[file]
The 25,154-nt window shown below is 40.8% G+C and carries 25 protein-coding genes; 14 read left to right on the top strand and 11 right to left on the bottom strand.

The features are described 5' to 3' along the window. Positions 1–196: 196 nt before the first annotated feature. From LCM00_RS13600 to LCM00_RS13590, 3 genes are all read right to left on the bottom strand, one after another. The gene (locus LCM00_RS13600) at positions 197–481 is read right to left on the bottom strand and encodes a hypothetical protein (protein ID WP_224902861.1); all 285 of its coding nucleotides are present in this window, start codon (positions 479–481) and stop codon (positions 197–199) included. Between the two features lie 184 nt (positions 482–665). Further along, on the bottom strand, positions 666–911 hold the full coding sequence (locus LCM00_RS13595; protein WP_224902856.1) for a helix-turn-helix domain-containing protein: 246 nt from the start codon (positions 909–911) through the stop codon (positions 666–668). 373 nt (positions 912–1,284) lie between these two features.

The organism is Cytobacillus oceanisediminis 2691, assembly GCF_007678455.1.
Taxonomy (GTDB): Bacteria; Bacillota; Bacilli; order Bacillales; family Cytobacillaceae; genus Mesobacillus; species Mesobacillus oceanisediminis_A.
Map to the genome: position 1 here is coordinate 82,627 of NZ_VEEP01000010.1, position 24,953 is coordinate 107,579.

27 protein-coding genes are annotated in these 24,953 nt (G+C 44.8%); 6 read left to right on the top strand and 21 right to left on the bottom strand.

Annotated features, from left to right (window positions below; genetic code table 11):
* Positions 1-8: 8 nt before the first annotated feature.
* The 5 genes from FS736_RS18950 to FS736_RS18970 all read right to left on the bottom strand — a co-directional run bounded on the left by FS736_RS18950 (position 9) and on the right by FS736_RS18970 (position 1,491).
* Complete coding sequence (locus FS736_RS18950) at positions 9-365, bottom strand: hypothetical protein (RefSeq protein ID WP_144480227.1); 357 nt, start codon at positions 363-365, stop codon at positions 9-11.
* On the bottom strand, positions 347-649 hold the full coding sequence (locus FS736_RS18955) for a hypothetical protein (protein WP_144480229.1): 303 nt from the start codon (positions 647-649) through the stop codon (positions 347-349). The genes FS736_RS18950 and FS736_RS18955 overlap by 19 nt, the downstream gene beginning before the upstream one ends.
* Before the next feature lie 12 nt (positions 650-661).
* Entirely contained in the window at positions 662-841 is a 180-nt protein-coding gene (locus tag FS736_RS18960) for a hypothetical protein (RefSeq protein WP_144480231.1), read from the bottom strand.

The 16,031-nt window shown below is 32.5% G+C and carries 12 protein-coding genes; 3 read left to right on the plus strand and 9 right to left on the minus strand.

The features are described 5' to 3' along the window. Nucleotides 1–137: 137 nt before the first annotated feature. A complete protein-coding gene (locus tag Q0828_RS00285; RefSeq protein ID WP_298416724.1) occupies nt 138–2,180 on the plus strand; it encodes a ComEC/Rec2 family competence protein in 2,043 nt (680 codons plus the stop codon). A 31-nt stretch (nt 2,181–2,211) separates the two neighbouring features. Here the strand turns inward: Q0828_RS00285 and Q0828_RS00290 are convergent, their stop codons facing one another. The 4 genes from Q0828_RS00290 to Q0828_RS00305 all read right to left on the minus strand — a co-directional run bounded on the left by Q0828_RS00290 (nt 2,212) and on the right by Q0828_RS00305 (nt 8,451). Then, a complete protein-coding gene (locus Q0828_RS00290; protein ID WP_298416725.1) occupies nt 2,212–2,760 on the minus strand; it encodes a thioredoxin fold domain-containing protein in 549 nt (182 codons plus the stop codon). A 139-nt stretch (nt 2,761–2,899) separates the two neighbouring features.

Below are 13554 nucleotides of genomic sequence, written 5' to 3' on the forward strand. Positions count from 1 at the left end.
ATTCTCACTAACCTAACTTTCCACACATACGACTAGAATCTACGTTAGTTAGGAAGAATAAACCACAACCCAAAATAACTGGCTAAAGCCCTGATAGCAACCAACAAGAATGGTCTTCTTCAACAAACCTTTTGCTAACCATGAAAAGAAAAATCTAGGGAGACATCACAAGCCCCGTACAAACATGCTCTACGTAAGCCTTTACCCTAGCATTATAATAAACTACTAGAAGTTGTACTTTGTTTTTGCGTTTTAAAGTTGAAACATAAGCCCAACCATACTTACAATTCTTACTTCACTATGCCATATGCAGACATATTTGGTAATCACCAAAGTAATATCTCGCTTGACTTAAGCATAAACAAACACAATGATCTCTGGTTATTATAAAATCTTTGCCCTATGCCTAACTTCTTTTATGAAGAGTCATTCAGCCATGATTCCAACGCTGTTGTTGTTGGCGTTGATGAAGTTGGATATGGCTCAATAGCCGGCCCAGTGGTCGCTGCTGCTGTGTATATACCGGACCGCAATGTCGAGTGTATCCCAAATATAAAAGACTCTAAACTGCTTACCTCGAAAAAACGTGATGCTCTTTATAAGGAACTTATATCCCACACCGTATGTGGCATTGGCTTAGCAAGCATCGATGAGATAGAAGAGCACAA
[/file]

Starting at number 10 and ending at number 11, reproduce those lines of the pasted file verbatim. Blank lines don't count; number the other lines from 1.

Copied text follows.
* Complete coding sequence (locus FS736_RS18950) at positions 9-365, bottom strand: hypothetical protein (RefSeq protein ID WP_144480227.1); 357 nt, start codon at positions 363-365, stop codon at positions 9-11.
* On the bottom strand, positions 347-649 hold the full coding sequence (locus FS736_RS18955) for a hypothetical protein (protein WP_144480229.1): 303 nt from the start codon (positions 647-649) through the stop codon (positions 347-349). The genes FS736_RS18950 and FS736_RS18955 overlap by 19 nt, the downstream gene beginning before the upstream one ends.